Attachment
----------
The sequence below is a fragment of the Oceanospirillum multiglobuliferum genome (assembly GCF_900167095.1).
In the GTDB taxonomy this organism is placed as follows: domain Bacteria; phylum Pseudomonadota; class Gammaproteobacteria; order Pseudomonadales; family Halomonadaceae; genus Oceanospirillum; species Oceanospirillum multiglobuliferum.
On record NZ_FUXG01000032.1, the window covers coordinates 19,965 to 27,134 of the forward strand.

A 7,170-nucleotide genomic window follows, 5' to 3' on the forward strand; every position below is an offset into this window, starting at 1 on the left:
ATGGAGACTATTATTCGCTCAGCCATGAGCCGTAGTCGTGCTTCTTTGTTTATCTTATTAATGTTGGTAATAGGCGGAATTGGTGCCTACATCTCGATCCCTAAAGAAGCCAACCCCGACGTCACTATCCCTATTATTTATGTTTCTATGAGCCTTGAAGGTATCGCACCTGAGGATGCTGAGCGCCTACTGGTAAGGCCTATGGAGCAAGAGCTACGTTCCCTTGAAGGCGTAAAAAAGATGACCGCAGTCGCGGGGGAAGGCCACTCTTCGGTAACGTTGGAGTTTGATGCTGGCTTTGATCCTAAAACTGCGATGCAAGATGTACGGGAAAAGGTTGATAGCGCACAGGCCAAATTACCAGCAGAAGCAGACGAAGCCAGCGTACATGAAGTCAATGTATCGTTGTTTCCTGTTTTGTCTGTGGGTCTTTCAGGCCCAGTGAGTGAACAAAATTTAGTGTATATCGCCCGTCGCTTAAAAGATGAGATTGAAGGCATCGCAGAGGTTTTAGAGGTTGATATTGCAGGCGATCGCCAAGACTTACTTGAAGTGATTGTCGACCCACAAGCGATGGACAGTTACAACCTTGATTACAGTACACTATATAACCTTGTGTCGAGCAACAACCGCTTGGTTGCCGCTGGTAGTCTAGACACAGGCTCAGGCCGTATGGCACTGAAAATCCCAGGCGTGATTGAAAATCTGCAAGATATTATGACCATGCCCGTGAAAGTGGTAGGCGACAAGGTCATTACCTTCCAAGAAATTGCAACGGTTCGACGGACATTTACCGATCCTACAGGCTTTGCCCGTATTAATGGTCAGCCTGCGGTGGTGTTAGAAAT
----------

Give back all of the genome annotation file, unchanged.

The sequence below is a fragment of the Oceanospirillum multiglobuliferum genome (assembly GCF_900167095.1).
In the GTDB taxonomy this organism is placed as follows: domain Bacteria; phylum Pseudomonadota; class Gammaproteobacteria; order Pseudomonadales; family Halomonadaceae; genus Oceanospirillum; species Oceanospirillum multiglobuliferum.
On record NZ_FUXG01000032.1, the window covers coordinates 19,965 to 27,134 of the forward strand.

A 7,170-nucleotide genomic window follows, 5' to 3' on the forward strand; every position below is an offset into this window, starting at 1 on the left:
ATGGAGACTATTATTCGCTCAGCCATGAGCCGTAGTCGTGCTTCTTTGTTTATCTTATTAATGTTGGTAATAGGCGGAATTGGTGCCTACATCTCGATCCCTAAAGAAGCCAACCCCGACGTCACTATCCCTATTATTTATGTTTCTATGAGCCTTGAAGGTATCGCACCTGAGGATGCTGAGCGCCTACTGGTAAGGCCTATGGAGCAAGAGCTACGTTCCCTTGAAGGCGTAAAAAAGATGACCGCAGTCGCGGGGGAAGGCCACTCTTCGGTAACGTTGGAGTTTGATGCTGGCTTTGATCCTAAAACTGCGATGCAAGATGTACGGGAAAAGGTTGATAGCGCACAGGCCAAATTACCAGCAGAAGCAGACGAAGCCAGCGTACATGAAGTCAATGTATCGTTGTTTCCTGTTTTGTCTGTGGGTCTTTCAGGCCCAGTGAGTGAACAAAATTTAGTGTATATCGCCCGTCGCTTAAAAGATGAGATTGAAGGCATCGCAGAGGTTTTAGAGGTTGATATTGCAGGCGATCGCCAAGACTTACTTGAAGTGATTGTCGACCCACAAGCGATGGACAGTTACAACCTTGATTACAGTACACTATATAACCTTGTGTCGAGCAACAACCGCTTGGTTGCCGCTGGTAGTCTAGACACAGGCTCAGGCCGTATGGCACTGAAAATCCCAGGCGTGATTGAAAATCTGCAAGATATTATGACCATGCCCGTGAAAGTGGTAGGCGACAAGGTCATTACCTTCCAAGAAATTGCAACGGTTCGACGGACATTTACCGATCCTACAGGCTTTGCCCGTATTAATGGTCAGCCTGCGGTGGTGTTAGAAAT